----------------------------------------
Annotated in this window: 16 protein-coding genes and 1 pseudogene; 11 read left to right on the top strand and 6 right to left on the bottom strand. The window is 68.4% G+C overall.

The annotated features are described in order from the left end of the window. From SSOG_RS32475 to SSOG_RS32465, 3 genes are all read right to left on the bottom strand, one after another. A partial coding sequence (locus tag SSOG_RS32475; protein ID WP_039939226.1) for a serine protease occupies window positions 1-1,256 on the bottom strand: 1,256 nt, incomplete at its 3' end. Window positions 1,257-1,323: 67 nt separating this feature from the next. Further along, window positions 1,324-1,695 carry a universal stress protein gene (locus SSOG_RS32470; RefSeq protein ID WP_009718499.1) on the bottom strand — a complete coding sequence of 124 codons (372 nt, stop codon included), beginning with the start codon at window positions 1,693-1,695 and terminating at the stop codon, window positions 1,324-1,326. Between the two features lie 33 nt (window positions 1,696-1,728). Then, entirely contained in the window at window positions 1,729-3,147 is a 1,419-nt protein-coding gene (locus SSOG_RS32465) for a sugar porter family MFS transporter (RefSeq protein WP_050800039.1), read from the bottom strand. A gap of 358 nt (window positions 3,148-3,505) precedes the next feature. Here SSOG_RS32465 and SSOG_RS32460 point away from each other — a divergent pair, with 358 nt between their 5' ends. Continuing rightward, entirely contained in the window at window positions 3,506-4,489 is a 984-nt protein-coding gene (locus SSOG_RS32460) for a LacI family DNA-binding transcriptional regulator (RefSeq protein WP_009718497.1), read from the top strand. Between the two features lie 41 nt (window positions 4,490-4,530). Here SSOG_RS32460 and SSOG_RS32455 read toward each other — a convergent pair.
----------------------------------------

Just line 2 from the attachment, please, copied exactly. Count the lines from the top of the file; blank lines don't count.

The annotated features are described in order from the left end of the window. From SSOG_RS32475 to SSOG_RS32465, 3 genes are all read right to left on the bottom strand, one after another. A partial coding sequence (locus tag SSOG_RS32475; protein ID WP_039939226.1) for a serine protease occupies window positions 1-1,256 on the bottom strand: 1,256 nt, incomplete at its 3' end. Window positions 1,257-1,323: 67 nt separating this feature from the next. Further along, window positions 1,324-1,695 carry a universal stress protein gene (locus SSOG_RS32470; RefSeq protein ID WP_009718499.1) on the bottom strand — a complete coding sequence of 124 codons (372 nt, stop codon included), beginning with the start codon at window positions 1,693-1,695 and terminating at the stop codon, window positions 1,324-1,326. Between the two features lie 33 nt (window positions 1,696-1,728). Then, entirely contained in the window at window positions 1,729-3,147 is a 1,419-nt protein-coding gene (locus SSOG_RS32465) for a sugar porter family MFS transporter (RefSeq protein WP_050800039.1), read from the bottom strand. A gap of 358 nt (window positions 3,148-3,505) precedes the next feature. Here SSOG_RS32465 and SSOG_RS32460 point away from each other — a divergent pair, with 358 nt between their 5' ends. Continuing rightward, entirely contained in the window at window positions 3,506-4,489 is a 984-nt protein-coding gene (locus SSOG_RS32460) for a LacI family DNA-binding transcriptional regulator (RefSeq protein WP_009718497.1), read from the top strand. Between the two features lie 41 nt (window positions 4,490-4,530). Here SSOG_RS32460 and SSOG_RS32455 read toward each other — a convergent pair.